Several days ago, The Chicago Tribune ran a great piece on the city's corrupt cops, violence, and the money spent to protect the thugs in blue who have the State's permission to kill people of color, the poor, the working class, the mentally ill, and the broadly defined Other without consistent or real negative consequences.
A key passage from the story, "Small group of Chicago police costs city millions in settlements":
Officers Sean Campbell and Steven Sautkus were patrolling their quiet beat on Chicago's Southwest Side in April 2014 when they saw the driver turn without flashing his signal early enough.
They stopped Jonathan Guzman, then 18, ordered him out of his car and cuffed him while they searched his Chevy Malibu. They were so thorough, Guzman alleged, that they used a drill to dismantle the sound system in the trunk. In the end, the officers found only a marijuana cigarette butt, worth $5. They charged Guzman with misdemeanor drug possession, wrote three traffic citations and impounded his Chevy.
It wasn't his first encounter with Campbell or Sautkus, Guzman alleges. The two officers and several colleagues in the quiet Garfield Ridge neighborhood where Guzman lives had stopped him numerous times in recent years, he said, for minor traffic infractions or as he hung out in the community of tidy lawns, squat brick cottages and city workers.
The stops occurred so often that Guzman filed a lawsuit in 2014 alleging ongoing, racially charged harassment by the officers. The case was settled last year for $35,000.
Although the settlement was small compared with multimillion-dollar sums the city sometimes pays, a Tribune investigation found that it nonetheless represents a pernicious, stubborn problem: that of officers whose alleged misconduct, while perhaps minor, leads to legal settlements that eventually cost city taxpayers greatly.
The city since 2009 has settled seven lawsuits against Campbell, a 17-year veteran officer. He ties for second among officers named in the most lawsuits settled by the city during those past six years, the Tribune's analysis of available data shows. His partner during the Guzman arrest, Sautkus, was named in four settled cases.The Chicago Tribune continues:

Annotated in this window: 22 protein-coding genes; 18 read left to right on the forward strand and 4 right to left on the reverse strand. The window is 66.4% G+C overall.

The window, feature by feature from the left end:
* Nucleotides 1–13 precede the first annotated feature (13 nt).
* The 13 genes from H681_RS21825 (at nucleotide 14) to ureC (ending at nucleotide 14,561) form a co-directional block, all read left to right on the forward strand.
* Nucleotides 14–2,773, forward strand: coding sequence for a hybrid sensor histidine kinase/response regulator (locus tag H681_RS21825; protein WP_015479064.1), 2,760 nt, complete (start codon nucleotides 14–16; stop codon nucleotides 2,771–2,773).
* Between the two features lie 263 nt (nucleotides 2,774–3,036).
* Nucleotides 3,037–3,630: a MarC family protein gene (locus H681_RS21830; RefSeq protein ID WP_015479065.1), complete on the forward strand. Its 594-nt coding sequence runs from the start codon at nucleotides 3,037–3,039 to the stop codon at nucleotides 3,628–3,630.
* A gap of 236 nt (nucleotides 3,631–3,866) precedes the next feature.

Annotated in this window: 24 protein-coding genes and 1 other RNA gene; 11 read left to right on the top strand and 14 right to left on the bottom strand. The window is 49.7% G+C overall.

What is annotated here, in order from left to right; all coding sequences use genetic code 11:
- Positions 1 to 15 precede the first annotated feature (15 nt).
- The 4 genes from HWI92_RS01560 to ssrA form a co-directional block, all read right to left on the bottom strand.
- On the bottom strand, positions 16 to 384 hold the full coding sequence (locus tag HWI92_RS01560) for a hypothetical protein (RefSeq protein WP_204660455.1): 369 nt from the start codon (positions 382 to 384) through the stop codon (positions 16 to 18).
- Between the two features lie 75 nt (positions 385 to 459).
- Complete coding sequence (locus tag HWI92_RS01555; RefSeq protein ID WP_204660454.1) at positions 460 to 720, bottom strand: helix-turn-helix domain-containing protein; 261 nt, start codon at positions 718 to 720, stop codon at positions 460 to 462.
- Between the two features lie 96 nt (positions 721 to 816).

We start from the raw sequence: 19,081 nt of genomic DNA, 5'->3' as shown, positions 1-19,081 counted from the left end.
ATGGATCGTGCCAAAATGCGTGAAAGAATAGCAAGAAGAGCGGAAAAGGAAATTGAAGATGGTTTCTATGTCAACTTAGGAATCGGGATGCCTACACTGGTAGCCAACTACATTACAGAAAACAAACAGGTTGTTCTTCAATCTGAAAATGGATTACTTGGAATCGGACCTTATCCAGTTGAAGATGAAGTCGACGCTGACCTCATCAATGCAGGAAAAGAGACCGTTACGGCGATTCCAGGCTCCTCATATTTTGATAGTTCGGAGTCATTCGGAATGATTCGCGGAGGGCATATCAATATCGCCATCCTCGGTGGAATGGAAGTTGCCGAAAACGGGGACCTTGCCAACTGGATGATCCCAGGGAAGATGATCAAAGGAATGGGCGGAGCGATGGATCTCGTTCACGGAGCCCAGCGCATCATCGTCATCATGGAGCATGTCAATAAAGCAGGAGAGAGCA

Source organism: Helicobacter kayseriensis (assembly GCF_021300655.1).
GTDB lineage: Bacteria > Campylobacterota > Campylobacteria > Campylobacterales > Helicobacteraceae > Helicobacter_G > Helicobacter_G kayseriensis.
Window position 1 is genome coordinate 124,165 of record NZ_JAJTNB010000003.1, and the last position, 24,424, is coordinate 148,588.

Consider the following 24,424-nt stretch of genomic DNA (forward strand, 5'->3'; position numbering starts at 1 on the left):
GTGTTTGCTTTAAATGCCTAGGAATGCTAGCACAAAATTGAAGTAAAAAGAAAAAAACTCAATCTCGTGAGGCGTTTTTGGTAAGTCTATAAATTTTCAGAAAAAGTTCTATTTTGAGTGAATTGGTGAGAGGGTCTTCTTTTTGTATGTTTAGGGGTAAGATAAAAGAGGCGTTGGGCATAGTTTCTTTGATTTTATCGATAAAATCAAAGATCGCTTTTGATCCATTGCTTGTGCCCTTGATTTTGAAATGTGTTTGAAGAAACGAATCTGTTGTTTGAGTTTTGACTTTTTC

Of the more than 1,100 cases the city settled since 2009, just 5 percent were for more than $1 million. Many of those involved fatal shootings, wrongful prosecutions and the sort of brutality allegations that have drawn the attention of the U.S. Justice Department, which recently launched an investigation into the Chicago Police Department's use of force.
The bulk were settled for less serious incidents, including officers allegedly injuring arrestees during traffic stops, making false arrests, uttering racial slurs or other alleged misconduct while officers were off-duty.
Still, those lawsuits cost the city millions of dollars, the Tribune's analysis shows, but underwent little scrutiny. A vast majority, 85 percent, were settled for $100,000 or less, which meant the deals did not require City Council approval. And Chicago officers accused of misconduct are rarely disciplined, data show.
Both are part of a small group of officers — just 124 of the city's police force of roughly 12,000 — who were identified in nearly a third of the misconduct lawsuits settled since 2009, suggesting that officers who engaged in questionable behavior did it over and over. The Tribune's investigation also found that 82 percent of the department's officers were not named in any settlements. Still, the conduct of those 124 officers cost the city $34 million, the Tribune investigation found.I am a pragmatist and a realist. I also believe, like many others do, that politics is fundamentally about the management of resources and power to the advantage of some groups over others. That having been said, I am still struggling with why America's major cities would spend millions (and billions over time) to protect murderous, rogue, thug cops. Could not the same level of social control be accomplished far more cheaply, and with far less negative attention, than what is done by subsidizing killer cops?
Of course, these monies could be better spent on schools, job programs, healthcare, and other outputs, outputs that collectively do far more to reduce crime than the punishing and punitive state. Please share. What am I missing in my calculus? How do you make sense of this apparent puzzle?